8. Break the khakhra into very small pieces using your hands. Place them in a bowl.
  9. Add the popped amaranth seeds, sev (if using) and toasted sunflower and pumpkin seeds to the broken khakhra.
  10. Toss it around a bit till the mixture is combined.
  11. In another bowl, mix the onion, tomatoes, mango, sweetcorn kernel, chilli and coriander with a pinch of salt. Combine everything well.
  12. Now, take a large mixing bow. Tip in the vegetable mixture and the three chutneys. Mix really well and check for salt and also see whether you would like to add more chutney. Once you are satisfied with the taste, add the popped amaranth seeds and khakhra, mix well and transfer to a serving bowl.
  13. Garnish with some chopped coriander and sev (if using).


  1. You can prepare the vegetables and chutneys ahead of time. But bring it all together when eating else it will go soggy.
  2. I have a jar of Dr. Oetker’s imli chutney sauce which is what I used. You can make your own tamarind chutney, go here for recipe.

Here are the dry ingredients. Top Row: Left – Coriander. Right – Sev. Bottom Row: Left – Popped Amaranth Seed & Khakhra Mixture. Right – Vegetables.

Dry Ingredients for Bhel of Popped Amaranth Seeds & Khakhra









Here are the three chutneys I added.

Chutneys for Bhel of Popped Amaranth Seeds & Khakhra









Fat Free Amaranth Leaves & Broccoli Soup

Fat Free Amaranth Leaves & Broccoli Soup









Having been introduced to amaranth leaves fairly recently, till now, I have only used them raw in salad as a substitute to lettuce.

So, when I got a bunch of this reddish/purplish leafy vegetable yesterday, and seeing as how it was my soup day, I decided to pair it with broccoli for another one of my fat free soups.

The amaranth leaves which I got were deep purple but at times, you can also find the green variety.

Fat Free Soup of Broccoli & Amaranth LeavesOnce cooked, amaranth leaves lend a slightly acidic taste to the final dish. This was a pleasant discovery because even before I had started preparing the soup, I was wondering whether to add a couple of dollops of yoghurt at the end. But when I finally tasted the soup, there was no need.

For this recipe, if you can’t find amaranth leaves, you can use swiss chard or spinach. If you do use amaranth leaves, along with the colourful leaves, use only the tender stems as the tough ones are too fibrous.

Surprisingly, this soup turned out to be very filling. I had it on its own but it would be equally delicious with some bread.


200 Grams broccoli

2 Cups amaranth leaves

Vegetable stock cube

Salt to taste


  1. Wash and roughly chop the broccoli. Use the base if it is tender.
  2. Wash the amaranth leaves.
  3. Place the broccoli and amaranth leaves in a pot along with salt, 2 cups of water and the stock cube.
  4. Bring to boil, cover and let the vegetables cook for 5 to 7 minutes.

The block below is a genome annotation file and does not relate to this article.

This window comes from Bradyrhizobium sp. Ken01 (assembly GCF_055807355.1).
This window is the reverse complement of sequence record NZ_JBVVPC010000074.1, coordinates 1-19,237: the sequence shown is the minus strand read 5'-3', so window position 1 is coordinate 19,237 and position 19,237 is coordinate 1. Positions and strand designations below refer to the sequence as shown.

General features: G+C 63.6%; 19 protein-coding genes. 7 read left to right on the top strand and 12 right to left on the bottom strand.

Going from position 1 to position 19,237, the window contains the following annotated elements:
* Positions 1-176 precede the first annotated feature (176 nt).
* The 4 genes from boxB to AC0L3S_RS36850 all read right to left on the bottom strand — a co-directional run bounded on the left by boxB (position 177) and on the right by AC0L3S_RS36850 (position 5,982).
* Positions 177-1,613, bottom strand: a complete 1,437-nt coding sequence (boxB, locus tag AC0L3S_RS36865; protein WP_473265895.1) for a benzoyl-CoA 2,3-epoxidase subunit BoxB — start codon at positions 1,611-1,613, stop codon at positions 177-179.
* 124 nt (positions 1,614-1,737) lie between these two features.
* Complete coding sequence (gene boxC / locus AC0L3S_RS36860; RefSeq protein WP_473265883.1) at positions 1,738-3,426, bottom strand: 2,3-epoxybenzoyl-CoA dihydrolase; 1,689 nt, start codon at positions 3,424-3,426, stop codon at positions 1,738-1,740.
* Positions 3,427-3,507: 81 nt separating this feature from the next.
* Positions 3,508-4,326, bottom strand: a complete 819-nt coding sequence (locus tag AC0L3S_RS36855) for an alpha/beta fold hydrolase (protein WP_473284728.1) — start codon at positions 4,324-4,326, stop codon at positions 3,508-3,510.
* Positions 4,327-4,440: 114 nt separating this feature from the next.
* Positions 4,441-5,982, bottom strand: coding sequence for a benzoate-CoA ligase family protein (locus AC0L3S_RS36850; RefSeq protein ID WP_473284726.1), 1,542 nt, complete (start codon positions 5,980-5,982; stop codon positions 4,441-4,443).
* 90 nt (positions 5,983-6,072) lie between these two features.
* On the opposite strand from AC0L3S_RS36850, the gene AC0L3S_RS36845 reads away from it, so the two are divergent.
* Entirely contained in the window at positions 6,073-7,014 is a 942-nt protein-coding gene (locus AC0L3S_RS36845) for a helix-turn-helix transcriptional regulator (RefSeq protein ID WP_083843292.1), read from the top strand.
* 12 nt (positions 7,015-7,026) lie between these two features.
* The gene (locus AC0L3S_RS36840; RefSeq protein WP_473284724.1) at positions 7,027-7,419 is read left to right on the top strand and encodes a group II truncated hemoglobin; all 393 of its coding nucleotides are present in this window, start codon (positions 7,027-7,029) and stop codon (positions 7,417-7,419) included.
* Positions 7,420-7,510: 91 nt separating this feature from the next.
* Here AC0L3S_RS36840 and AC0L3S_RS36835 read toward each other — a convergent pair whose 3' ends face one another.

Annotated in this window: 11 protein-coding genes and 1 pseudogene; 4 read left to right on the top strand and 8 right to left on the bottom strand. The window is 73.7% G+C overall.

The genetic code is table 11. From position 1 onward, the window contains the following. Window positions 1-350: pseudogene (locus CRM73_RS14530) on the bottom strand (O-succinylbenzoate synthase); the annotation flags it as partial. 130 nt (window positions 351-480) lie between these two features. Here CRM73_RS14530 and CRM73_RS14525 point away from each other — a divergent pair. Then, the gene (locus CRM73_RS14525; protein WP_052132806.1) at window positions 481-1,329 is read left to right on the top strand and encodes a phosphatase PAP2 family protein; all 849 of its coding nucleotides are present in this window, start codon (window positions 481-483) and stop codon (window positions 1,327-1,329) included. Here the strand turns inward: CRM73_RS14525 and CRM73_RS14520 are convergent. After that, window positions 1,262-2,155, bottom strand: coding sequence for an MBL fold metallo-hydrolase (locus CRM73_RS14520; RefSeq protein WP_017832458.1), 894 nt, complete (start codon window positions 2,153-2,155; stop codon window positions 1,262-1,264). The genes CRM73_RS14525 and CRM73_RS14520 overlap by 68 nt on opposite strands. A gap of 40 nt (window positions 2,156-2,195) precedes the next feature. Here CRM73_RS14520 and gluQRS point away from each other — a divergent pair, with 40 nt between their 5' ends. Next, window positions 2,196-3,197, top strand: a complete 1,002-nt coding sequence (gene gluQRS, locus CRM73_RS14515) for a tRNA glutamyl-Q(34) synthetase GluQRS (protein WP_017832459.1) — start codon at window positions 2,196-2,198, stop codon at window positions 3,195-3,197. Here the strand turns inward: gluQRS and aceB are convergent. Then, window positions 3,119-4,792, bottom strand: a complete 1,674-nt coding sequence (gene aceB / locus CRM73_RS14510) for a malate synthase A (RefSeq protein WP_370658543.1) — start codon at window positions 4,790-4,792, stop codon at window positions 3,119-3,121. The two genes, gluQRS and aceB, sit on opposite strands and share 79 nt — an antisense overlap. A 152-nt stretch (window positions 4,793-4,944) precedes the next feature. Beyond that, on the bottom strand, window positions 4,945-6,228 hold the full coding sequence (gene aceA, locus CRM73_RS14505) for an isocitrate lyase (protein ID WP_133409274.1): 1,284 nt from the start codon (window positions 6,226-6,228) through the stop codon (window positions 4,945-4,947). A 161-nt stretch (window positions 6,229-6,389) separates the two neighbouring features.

5. Take them off the heat and strain the vegetables retaining the cooking liquor.
  6. Blend the vegetables and transfer them back into the cooking liquor.
  7. Mix well and cook on low heat for about 5 to 7 minutes till the soup is heated through.
  8. Serve hot.


Fat Free Carrot & Celery Soup

Fat Free Carrot and Celery Soup









According to Dr. Gabe Mirkin, “Many people think that all fresh fruits and vegetables contain more nutrients than cooked ones, but a study in the Journal of Agricultural and Food Chemistry reports that cooked, pureed carrots have higher levels of antioxidants than fresh carrots. Cooking carrots in the presence of a small amount of fat increases the amount of two antioxidants called beta carotene and phenolic acid. Cooking breaks the plant cells open to increase the absorption of these antioxidants and other beneficial plant chemicals. Adding fat increases absorption of fat soluble chemicals.”

Similarly, tomatoes are also more nutritious cooked than raw.

So this soup may look a bit “meh” but, trust me, in terms of taste it definitely delivers!

a combination of carrots and celery make for a fragrant and hearty soup

I had mine with some sweet potato crouton (you can see one floating in the photo above).


2 Carrots

4-5 Stick celery

Stock cube

Freshly ground black pepper

Salt to taste


  1. Wash and roughly chop the carrots and celery.
  2. If your celery has leaves, you can use those too.
  3. Put the chopped vegetables in a largish saucepan along with a pinch of salt, stock cube and 2 cups of water.
  4. Bring to boil, cover and let it cook for about 7 to 8 minutes till vegetables are cooked.
  5. Drain the vegetables retaining the cooking liquor.
  6. Once the vegetables have cooled down, puree them and place them back in their liquor.
  7. Heat gently till bubbles appear on the surface.
  8. Serve hot.


  1. I used fish stock cube for today’s soup recipe. You can use chicken or vegetable if you like or even omit the stock  cube altogether.

The celery we get is the skinny type with plenty of leaves which I used for the soup.

Carrot and Celery for Fat Free Soup









Fat Free Pumpkin, Cabbage & Spinach Soup

Fat Free Pumpkin, Cabbage and Spinach Soup









The festivities are over, decorations have been taken down and it is back to routine as we get into 2014. In my case, this also means it is back to my alternate-day-soup regime.